What Regulations and Regulations Must be Followed When Performing an Air Conditioning System Repair Job?

The Environmental Protection Agency (EPA) has established regulations (40 CFR, Part 82, Subpart F) under Section 608 of the Clean Air Act that require technicians who maintain, repair, or dispose of equipment that may release refrigerants into the atmosphere to be certified. Motor vehicle air conditioning (MVAC) systems use refrigeration to cool the driver or passenger compartment, and the EPA has specific requirements for maintaining these systems. These requirements affect service technicians, store owners, and some refrigerant retailers. Most of these requirements come from Section 609 of the Clean Air Act (CAA), while two additional sections of the CAA, 608 and 612, play smaller roles.

The EPA's Significant New Alternatives Policy (SNAP) program, established under Section 612 of the CAA, classifies refrigerants for MVAC systems as “acceptable” (subject to conditions of use) or “unacceptable”. To prevent the accidental mixing of different refrigerants, each SNAP approved refrigerant must be used with a unique set of accessories. These accessories are attachment points on the car itself, on all recovery and recycling equipment, on can faucets and other charging equipment, and on all refrigerant containers. An adapter should not be used to convert an accessory.

Section 608 of the Clean Air Act prohibits the intentional release (ventilation) of any refrigerant when maintaining, repairing, or discarding air conditioning or refrigeration equipment, including MVAC systems. Technicians who repair or service MVAC systems must be certified under Section 609 of the CAA. They must also use refrigerant handling equipment that has been certified by the EPA or by an independent standards testing organization approved by the EPA to certify the equipment. New service shops or workshops servicing MVAC systems for the first time must certify to their regional EPA office that they have properly purchased and are using approved refrigerant handling equipment.

If a shop has certified the ownership of CFC-12 or HFC134a equipment at any time in the past, they are not required to resubmit the certification to the EPA when they purchase new equipment. This applies even if the shop purchases equipment for a different coolant, such as HFO-1234yf. Service shops must keep on-site records of the name and address of any facility to which they ship recovered refrigerant for a period of three years. When an MVAC system enters the waste stream, the last person in the disposal chain must dispose of the refrigerant or ensure that their customer has disposed of it before discarding it.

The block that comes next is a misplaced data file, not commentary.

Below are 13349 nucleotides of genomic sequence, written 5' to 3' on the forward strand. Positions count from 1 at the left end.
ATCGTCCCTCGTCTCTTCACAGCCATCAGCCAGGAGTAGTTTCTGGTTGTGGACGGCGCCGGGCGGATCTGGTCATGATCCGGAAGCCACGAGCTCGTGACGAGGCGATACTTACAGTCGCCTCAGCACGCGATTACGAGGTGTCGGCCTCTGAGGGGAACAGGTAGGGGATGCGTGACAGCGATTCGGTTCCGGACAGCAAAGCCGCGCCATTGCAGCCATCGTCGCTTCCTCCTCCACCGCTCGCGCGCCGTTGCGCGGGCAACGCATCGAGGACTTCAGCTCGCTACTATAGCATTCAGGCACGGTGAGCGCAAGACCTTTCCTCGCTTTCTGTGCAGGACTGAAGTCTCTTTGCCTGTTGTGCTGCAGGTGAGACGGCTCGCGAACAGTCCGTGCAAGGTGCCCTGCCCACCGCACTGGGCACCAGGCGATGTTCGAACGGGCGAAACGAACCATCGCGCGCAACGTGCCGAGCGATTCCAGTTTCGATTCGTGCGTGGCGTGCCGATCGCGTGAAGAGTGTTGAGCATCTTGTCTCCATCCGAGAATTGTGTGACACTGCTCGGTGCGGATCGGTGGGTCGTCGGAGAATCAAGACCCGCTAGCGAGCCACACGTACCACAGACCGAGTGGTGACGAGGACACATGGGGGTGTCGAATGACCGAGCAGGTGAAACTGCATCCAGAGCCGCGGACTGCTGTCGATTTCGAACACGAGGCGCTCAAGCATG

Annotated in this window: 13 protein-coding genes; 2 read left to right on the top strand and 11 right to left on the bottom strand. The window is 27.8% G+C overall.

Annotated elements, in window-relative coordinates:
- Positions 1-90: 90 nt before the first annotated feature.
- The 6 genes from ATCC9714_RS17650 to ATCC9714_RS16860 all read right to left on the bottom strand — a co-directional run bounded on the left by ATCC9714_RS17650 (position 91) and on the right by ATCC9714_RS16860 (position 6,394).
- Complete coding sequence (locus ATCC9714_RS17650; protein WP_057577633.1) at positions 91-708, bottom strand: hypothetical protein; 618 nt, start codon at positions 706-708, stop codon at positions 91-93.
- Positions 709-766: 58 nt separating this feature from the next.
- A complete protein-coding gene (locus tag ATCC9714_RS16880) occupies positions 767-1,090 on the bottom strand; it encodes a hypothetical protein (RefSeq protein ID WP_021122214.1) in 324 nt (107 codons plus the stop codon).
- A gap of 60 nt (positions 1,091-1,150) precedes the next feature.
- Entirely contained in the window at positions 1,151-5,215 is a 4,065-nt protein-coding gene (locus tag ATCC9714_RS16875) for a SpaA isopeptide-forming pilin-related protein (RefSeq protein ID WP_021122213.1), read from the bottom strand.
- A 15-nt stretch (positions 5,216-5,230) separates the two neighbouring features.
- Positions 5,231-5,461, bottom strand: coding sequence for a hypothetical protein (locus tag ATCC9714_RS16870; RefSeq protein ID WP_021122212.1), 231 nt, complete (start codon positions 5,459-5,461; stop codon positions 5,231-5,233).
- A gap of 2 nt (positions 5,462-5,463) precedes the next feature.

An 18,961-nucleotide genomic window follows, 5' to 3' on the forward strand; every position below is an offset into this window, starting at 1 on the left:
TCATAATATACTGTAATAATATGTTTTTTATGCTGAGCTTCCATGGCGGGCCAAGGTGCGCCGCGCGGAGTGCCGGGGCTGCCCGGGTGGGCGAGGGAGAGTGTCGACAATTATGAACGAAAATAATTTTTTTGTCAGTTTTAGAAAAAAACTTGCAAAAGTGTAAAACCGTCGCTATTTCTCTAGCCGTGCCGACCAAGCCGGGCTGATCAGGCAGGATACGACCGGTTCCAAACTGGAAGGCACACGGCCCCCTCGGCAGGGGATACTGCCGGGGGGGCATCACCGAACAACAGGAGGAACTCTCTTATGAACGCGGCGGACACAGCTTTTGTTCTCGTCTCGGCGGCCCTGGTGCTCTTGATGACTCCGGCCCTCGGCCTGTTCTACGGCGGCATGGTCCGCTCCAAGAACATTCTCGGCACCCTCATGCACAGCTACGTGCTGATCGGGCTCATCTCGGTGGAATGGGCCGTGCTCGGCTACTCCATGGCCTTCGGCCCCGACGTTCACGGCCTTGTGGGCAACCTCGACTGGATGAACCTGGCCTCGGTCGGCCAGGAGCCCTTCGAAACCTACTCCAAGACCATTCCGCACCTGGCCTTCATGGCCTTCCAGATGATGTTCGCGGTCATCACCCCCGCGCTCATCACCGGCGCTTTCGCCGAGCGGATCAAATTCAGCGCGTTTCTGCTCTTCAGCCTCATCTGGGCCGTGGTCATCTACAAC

The service requirements for stationary refrigeration and air conditioning overlap between the regulations in Section 608 and Section 609. In cases where an old system lacks a disconnect box, security codes require a new one to be installed with the new air conditioner. There are specific installation guidelines for properly sizing and wiring the disconnection. The service valves also allow for outside isolation of the air conditioner condenser from its set of coils and interior pipes for future service or repair needs when necessary. With hoses still connected to its service valves, refrigerant is released into the system by first opening its suction side service valve and then its liquid side valve.

This breaks any vacuum present in the system.

Deborah Waisman
Deborah Waisman

Friendly travel guru. Award-winning tv expert. Total tv advocate. Devoted zombieaholic. General pop culture expert. Award-winning bacon junkie.